The following article tries to summarize what is exactly ML Ops and attempts to give a few guidelines for anyone trying to dive into it (or assess if you need to dive into it).
Let me start by saying that MLOps is just the new hype in AI. This has started as a set of best practices in the field, that given the huge demand and opportunities are now transforming into a new discipline. If you need to summarize it for someone who is not too familiar with ML you might say that MLOps is just ML + DevOps but it is much more than that and I will try to explain why next.
Why am I talking about this?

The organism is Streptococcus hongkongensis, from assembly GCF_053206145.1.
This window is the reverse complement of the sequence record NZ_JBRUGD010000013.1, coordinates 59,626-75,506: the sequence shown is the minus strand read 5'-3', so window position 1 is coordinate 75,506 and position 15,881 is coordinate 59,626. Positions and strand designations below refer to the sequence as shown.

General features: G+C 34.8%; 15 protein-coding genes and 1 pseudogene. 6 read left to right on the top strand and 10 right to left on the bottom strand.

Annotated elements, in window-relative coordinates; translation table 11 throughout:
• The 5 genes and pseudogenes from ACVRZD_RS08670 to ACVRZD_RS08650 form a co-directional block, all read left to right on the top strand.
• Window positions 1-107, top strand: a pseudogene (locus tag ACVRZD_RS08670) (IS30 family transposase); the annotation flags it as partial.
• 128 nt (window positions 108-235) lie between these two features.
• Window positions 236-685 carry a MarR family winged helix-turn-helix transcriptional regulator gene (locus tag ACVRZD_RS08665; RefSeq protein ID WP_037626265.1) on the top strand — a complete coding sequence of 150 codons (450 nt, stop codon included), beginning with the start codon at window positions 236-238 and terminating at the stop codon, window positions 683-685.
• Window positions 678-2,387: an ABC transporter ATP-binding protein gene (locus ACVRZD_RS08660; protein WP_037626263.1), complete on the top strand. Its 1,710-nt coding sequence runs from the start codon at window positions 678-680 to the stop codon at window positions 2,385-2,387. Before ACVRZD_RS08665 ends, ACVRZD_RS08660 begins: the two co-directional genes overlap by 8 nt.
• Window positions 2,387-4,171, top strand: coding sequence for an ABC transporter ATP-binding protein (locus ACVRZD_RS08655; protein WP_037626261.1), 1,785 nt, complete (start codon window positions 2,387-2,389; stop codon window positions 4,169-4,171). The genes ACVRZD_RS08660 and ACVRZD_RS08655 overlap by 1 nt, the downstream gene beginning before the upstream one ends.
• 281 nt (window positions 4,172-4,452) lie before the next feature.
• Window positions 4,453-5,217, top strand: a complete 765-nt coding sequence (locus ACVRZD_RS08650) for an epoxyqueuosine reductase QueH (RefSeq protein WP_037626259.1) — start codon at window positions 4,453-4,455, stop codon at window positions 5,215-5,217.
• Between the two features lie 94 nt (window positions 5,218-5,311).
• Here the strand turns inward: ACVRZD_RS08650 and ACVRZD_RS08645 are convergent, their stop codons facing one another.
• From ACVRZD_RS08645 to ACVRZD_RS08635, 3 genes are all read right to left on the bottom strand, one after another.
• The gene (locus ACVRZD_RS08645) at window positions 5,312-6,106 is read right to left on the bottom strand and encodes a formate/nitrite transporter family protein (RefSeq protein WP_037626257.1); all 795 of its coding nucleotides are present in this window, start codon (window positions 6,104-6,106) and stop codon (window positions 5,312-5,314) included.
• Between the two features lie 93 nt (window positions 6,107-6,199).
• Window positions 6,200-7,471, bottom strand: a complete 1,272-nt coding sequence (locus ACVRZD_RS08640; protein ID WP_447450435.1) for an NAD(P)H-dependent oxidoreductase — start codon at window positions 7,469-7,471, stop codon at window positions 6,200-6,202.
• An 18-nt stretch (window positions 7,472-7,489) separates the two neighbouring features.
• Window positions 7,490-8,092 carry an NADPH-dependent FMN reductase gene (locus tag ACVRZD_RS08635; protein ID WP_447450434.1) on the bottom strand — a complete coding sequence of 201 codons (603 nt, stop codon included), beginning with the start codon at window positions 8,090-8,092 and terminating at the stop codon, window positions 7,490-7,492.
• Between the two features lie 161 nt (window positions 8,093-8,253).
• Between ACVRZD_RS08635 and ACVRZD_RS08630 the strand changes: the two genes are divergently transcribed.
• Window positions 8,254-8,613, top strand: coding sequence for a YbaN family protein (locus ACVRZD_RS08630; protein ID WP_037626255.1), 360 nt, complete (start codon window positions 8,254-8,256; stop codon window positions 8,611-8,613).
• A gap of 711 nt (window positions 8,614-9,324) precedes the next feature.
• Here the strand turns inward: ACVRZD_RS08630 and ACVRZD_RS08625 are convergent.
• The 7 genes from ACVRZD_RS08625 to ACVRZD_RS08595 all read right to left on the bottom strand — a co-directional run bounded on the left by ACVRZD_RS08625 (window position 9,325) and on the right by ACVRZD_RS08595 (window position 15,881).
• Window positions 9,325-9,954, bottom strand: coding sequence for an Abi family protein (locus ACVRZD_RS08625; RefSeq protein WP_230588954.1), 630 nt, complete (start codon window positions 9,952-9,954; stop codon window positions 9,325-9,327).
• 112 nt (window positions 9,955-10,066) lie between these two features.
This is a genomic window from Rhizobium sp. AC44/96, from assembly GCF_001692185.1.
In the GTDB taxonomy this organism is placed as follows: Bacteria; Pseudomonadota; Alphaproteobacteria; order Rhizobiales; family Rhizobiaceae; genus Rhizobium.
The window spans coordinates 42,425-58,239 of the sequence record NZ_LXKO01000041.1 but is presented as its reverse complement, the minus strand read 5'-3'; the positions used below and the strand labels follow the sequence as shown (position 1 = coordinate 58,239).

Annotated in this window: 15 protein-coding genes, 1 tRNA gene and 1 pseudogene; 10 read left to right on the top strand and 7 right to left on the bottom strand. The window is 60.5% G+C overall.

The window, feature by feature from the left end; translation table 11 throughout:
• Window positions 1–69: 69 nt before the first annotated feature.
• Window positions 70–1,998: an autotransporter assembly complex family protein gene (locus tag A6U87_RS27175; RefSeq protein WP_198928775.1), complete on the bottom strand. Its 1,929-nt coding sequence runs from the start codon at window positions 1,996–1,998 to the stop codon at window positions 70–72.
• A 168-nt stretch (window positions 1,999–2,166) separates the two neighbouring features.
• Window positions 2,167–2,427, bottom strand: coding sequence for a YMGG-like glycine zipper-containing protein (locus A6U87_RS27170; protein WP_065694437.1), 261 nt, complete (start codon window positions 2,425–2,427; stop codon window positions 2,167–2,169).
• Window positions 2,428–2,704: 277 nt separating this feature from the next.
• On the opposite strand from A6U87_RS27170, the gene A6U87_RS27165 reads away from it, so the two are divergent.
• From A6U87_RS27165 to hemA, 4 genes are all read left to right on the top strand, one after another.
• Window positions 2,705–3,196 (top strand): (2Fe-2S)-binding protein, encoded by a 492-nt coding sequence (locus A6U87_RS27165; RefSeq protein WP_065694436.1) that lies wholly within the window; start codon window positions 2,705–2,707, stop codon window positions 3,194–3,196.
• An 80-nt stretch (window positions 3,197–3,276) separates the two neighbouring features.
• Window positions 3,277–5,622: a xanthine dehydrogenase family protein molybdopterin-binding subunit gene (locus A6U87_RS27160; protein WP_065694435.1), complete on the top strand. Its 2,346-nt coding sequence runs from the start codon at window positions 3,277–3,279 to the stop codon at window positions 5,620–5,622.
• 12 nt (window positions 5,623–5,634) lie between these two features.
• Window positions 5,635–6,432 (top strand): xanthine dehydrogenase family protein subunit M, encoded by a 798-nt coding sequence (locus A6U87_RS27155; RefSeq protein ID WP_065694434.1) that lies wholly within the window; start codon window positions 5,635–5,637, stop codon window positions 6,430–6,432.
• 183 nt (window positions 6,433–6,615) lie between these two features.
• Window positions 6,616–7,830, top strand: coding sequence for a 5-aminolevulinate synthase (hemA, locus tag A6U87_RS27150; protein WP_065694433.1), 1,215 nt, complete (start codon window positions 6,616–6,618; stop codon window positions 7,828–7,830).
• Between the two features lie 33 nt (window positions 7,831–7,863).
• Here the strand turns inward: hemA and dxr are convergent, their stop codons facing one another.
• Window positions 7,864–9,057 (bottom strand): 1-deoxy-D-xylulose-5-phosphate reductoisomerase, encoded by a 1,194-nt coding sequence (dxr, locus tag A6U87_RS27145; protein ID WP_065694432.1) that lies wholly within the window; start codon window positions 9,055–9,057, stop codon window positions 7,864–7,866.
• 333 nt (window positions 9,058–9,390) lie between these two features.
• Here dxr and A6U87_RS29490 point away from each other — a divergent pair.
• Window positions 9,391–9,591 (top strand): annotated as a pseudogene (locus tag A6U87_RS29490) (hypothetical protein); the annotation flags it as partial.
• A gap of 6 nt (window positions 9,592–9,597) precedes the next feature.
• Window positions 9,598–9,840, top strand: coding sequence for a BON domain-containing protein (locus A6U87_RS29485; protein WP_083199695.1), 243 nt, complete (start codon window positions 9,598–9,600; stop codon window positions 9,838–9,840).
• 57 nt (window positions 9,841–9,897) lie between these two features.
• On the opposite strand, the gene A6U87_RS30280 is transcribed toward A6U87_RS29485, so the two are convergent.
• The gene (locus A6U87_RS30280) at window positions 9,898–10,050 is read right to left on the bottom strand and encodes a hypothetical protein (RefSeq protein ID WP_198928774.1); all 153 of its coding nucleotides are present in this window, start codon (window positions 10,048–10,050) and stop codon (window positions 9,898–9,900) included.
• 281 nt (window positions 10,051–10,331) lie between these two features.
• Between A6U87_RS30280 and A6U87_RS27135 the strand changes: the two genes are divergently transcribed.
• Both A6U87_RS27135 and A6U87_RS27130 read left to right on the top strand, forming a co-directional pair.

It is probably good to give a little background about me. I work helping multiple companies putting machine learning into production. My work usually involves helping them define the problem definition, gather and label the data, design and train the models, deploy to production and posterior maintenance. One of the nice things about my job is that I get to work with companies from all sizes, from Fortune 50 companies to startups and in a wide range of industries (healthcare, retail, heavy industry, etc) in the different machine learning fields: computer vision, natural language processing and predictive analytics. This has allowed me to learn about their processes and best practices, using a wide spectrum of tools throughout this process.
Tackling this diverse problems, I have:
- Created my own tools for different parts of the process and even got into a 500 Startups program for that (www.oktopus.ai)
- Helped other companies design and implement their tools for this